Egypt on Tuesday urged U.S. authorities to exercise restraint in dealing with racially charged demonstrations in Ferguson, Missouri - echoing language Washington used to caution Egypt as it cracked down on Islamist protesters last year.
U.S. foes Iran and Syria also lambasted the United States, but while they are frequent critics of Washington, it is unusual for Egypt to criticize such a major donor. It was not immediately clear why Egypt would issue such a statement.
Ties between Washington and Cairo were strained after Egyptian security forces killed hundreds of Muslim Brotherhood supporters following the army's ousting of freely elected President Mohamed Mursi in July 2013.
The Egyptian Foreign Ministry's statement on the unrest in Ferguson read similarly to one issued by U.S. President Barack Obama's administration in July 2013, when the White House "urged security forces to exercise maximum restraint and caution" in dealing with demonstrations by Mursi supporters.
The ministry added it was "closely following the escalation of protests" in Ferguson, unleashed by the fatal shooting of an unarmed black teenager by a white policeman on Aug. 9.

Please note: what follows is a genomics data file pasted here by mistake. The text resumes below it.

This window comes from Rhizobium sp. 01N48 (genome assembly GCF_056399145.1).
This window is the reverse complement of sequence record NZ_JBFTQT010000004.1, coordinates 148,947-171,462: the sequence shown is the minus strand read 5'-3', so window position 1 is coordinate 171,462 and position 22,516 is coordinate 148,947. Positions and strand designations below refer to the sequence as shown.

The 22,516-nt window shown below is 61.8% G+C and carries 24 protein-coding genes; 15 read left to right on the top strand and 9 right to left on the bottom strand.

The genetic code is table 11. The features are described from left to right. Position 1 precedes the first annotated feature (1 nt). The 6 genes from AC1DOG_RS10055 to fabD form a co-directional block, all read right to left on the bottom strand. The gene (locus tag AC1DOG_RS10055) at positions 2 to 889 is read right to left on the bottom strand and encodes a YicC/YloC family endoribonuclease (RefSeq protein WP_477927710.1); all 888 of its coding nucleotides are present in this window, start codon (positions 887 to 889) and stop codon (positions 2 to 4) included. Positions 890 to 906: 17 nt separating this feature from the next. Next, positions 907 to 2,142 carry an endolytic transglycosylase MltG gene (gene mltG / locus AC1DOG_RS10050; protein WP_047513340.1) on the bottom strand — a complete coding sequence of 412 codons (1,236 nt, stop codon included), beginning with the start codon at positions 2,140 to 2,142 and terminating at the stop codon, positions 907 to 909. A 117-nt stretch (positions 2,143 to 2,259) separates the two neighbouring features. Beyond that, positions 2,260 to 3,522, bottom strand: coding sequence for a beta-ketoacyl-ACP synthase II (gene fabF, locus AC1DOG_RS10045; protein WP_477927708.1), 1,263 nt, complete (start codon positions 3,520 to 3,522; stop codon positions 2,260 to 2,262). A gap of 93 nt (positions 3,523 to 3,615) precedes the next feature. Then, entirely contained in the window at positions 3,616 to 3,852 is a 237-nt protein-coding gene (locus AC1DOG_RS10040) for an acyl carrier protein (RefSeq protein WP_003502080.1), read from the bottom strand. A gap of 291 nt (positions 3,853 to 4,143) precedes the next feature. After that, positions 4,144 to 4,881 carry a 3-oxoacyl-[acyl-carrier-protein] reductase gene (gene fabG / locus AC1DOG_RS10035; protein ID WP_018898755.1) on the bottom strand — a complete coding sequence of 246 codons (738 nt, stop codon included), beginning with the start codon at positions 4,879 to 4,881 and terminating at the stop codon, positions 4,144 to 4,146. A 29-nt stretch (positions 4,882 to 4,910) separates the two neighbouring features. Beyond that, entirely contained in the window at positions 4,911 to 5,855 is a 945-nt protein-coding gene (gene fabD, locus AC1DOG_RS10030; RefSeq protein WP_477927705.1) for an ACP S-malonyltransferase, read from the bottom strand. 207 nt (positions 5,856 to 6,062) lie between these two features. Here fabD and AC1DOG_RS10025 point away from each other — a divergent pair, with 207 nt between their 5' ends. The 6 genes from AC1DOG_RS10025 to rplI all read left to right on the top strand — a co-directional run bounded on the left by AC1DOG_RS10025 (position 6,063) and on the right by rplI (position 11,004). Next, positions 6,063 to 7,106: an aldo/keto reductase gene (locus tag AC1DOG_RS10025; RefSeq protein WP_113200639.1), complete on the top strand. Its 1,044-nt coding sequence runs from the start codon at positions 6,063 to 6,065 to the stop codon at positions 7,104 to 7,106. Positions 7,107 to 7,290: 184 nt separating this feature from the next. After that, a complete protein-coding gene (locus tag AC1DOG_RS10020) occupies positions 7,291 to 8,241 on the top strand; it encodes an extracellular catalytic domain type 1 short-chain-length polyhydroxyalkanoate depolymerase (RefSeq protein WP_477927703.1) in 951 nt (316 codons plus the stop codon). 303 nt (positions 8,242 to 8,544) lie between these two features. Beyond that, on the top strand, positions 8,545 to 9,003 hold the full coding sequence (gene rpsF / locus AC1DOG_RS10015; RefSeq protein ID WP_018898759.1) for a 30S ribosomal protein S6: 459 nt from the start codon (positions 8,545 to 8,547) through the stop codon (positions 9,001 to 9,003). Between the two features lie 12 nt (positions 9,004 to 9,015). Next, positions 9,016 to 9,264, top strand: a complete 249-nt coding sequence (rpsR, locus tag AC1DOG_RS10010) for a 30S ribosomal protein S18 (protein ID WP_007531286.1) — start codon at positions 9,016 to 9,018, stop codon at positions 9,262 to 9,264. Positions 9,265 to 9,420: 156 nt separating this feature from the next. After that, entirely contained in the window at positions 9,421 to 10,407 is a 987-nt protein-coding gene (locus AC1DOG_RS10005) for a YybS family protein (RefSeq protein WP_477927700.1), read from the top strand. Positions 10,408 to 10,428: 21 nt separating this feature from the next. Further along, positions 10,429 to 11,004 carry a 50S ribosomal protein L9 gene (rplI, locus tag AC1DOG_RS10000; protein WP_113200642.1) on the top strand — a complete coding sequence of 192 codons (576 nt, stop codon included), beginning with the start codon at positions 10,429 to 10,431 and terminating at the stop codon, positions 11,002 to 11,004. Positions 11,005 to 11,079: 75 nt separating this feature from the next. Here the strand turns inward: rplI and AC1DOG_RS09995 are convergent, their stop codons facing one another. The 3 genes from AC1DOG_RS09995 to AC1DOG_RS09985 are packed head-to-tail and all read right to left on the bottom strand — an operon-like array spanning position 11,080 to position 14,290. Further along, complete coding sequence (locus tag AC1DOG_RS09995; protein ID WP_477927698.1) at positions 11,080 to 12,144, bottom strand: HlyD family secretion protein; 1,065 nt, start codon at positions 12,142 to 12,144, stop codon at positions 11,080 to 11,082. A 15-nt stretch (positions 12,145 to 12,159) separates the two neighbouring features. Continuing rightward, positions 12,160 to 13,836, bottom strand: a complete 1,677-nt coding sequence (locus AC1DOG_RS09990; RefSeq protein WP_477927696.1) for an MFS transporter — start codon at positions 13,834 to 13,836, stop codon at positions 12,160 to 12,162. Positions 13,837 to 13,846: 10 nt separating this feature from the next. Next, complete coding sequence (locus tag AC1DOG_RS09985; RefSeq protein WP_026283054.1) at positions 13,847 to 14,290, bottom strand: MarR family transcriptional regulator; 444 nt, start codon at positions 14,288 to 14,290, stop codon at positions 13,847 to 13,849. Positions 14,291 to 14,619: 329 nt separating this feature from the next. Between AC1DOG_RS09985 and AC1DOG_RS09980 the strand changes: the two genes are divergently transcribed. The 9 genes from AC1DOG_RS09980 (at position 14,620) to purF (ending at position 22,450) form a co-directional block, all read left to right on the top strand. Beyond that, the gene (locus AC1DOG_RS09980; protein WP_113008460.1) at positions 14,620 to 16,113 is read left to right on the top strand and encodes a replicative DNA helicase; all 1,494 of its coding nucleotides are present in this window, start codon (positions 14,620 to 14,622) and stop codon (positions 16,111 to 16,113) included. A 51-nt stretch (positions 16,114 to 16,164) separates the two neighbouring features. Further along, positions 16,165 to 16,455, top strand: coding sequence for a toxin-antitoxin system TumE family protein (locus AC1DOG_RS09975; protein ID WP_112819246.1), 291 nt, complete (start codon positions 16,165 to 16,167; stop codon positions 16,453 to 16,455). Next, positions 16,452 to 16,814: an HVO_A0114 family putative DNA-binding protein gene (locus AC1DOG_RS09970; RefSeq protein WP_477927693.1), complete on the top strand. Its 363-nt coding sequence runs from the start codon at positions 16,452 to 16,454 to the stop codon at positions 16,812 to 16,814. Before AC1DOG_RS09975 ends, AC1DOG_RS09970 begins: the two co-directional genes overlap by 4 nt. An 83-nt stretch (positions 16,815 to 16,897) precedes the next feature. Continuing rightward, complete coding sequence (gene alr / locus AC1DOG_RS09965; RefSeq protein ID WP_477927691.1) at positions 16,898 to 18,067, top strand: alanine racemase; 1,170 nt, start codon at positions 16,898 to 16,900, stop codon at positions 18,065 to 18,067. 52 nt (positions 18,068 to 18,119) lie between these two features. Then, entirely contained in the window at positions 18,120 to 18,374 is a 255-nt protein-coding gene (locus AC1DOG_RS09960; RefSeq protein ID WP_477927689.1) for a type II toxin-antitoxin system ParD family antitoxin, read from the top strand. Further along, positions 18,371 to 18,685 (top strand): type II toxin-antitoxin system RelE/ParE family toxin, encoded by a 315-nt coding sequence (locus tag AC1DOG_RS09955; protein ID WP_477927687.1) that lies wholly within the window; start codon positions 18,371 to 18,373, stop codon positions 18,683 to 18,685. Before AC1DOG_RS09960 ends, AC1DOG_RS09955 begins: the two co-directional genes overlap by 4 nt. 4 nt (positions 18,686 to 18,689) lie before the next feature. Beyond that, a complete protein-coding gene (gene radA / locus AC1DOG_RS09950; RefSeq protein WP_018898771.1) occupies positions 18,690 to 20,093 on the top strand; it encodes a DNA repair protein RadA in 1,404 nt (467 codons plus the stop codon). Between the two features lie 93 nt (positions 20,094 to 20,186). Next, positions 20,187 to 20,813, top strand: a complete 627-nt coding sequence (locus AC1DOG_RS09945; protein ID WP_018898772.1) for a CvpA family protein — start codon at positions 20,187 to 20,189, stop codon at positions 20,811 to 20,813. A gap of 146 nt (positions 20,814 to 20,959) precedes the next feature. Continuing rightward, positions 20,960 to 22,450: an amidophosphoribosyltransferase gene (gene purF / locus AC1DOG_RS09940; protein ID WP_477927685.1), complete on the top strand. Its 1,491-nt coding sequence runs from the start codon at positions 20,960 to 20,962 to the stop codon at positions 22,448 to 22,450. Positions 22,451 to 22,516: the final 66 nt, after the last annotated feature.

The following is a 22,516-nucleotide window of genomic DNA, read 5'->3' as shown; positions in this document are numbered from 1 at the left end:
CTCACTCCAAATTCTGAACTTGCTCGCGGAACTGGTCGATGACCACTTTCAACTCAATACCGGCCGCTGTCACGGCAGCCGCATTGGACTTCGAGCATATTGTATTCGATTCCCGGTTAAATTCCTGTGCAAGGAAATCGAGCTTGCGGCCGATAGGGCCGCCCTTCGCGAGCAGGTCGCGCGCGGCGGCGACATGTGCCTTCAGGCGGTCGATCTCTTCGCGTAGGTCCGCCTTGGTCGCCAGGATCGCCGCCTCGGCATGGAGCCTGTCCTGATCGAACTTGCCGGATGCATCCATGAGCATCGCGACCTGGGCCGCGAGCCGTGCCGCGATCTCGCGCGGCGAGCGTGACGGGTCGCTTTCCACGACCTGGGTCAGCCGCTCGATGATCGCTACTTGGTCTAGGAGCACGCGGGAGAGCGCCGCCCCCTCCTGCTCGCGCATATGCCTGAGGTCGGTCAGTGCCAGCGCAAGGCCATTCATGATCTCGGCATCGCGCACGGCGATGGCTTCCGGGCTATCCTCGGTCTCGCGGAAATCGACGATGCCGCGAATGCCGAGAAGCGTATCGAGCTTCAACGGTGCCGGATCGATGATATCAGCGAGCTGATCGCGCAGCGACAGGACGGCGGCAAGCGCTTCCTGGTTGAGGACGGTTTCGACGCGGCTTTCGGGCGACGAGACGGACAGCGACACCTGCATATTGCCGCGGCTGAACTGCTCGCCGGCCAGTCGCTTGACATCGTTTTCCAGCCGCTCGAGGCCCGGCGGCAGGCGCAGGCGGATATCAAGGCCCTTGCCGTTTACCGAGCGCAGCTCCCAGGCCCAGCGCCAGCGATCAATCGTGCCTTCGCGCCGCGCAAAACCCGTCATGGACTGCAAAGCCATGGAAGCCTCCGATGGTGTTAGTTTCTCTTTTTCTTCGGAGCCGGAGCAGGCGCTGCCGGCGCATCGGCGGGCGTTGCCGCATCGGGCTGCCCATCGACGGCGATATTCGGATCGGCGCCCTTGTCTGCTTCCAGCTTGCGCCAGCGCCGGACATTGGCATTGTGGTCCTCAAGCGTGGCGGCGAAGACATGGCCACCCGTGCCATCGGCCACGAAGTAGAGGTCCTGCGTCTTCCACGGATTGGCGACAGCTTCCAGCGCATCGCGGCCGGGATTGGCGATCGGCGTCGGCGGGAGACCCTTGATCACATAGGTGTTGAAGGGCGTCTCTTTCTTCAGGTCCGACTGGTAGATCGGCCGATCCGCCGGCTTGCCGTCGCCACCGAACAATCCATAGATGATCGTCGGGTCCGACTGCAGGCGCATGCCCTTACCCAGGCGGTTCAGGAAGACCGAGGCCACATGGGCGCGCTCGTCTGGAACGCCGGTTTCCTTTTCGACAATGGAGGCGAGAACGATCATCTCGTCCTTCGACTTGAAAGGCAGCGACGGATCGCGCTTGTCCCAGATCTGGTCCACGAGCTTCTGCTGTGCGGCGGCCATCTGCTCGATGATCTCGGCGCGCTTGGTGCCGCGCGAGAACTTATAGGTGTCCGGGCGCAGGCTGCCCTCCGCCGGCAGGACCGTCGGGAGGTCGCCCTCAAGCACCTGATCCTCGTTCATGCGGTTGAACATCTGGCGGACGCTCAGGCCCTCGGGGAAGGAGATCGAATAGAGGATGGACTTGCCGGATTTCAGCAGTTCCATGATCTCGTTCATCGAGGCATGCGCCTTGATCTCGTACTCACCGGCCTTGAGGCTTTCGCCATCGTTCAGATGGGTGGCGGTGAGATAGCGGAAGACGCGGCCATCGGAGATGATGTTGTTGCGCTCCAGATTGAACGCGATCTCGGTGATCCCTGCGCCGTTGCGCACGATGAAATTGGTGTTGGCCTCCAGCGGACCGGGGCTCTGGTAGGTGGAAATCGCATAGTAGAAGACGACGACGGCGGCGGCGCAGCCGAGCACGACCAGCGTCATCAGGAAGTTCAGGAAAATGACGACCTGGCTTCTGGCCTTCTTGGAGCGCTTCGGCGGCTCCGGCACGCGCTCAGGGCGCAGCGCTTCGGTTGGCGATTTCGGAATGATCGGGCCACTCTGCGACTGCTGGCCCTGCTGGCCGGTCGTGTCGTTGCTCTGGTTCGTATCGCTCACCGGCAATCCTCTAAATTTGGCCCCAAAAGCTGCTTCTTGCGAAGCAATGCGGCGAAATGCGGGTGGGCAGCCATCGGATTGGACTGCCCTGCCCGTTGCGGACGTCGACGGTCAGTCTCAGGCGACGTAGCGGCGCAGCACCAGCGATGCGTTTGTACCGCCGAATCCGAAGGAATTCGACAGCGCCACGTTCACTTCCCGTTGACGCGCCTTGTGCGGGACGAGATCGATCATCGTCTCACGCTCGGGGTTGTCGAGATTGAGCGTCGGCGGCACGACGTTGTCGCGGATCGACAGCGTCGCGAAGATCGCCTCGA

Human Rights Watch said in a report last week Egyptian security forces systematically used excessive force against Islamist protesters after Mursi was ousted. Egypt said the report was "characterized by negativity and bias".
In a second day of Twitter messages about the disturbances in Ferguson, Iran's Supreme Leader Ayatollah Ali Khamenei criticized the United States as "egotistical and unreliable".
He also sought to link the unrest to Washington's support of Israel, sworn foe of Tehran.
"Brutal treatment of black people isn’t indeed the only anti-human rights act by U.S. govt; look at US’s green light to #Israel’s crimes," he wrote on Monday, adding Washington was the world's "biggest violator" of human rights.
Iranian Deputy Foreign Minister for European and American Affairs Takht Ravanchi on Monday accused Washington of "racist behavior and oppression", the Fars News Agency said.
In Syria, another U.S. adversary, a bulletin from state news agency SANA accused police in Ferguson of "racist and oppressive practices".
Pro-government media in Turkey, where the authorities came under U.S. criticism for a heavy-handed clampdown on weeks of protests around Istanbul's Gezi Park last year, also took a swipe.
"You were sounding off when Gezi was happening ... You crook with double standards," wrote Ahmet Sagirli, a columnist in the Turkiye newspaper.
Reporting by Maggie Fick in Cairo, Oliver Holmes in Beirut, Michelle Moghtader in Dubai, Selin Bucak in Istanbul; Editing by Alison Williams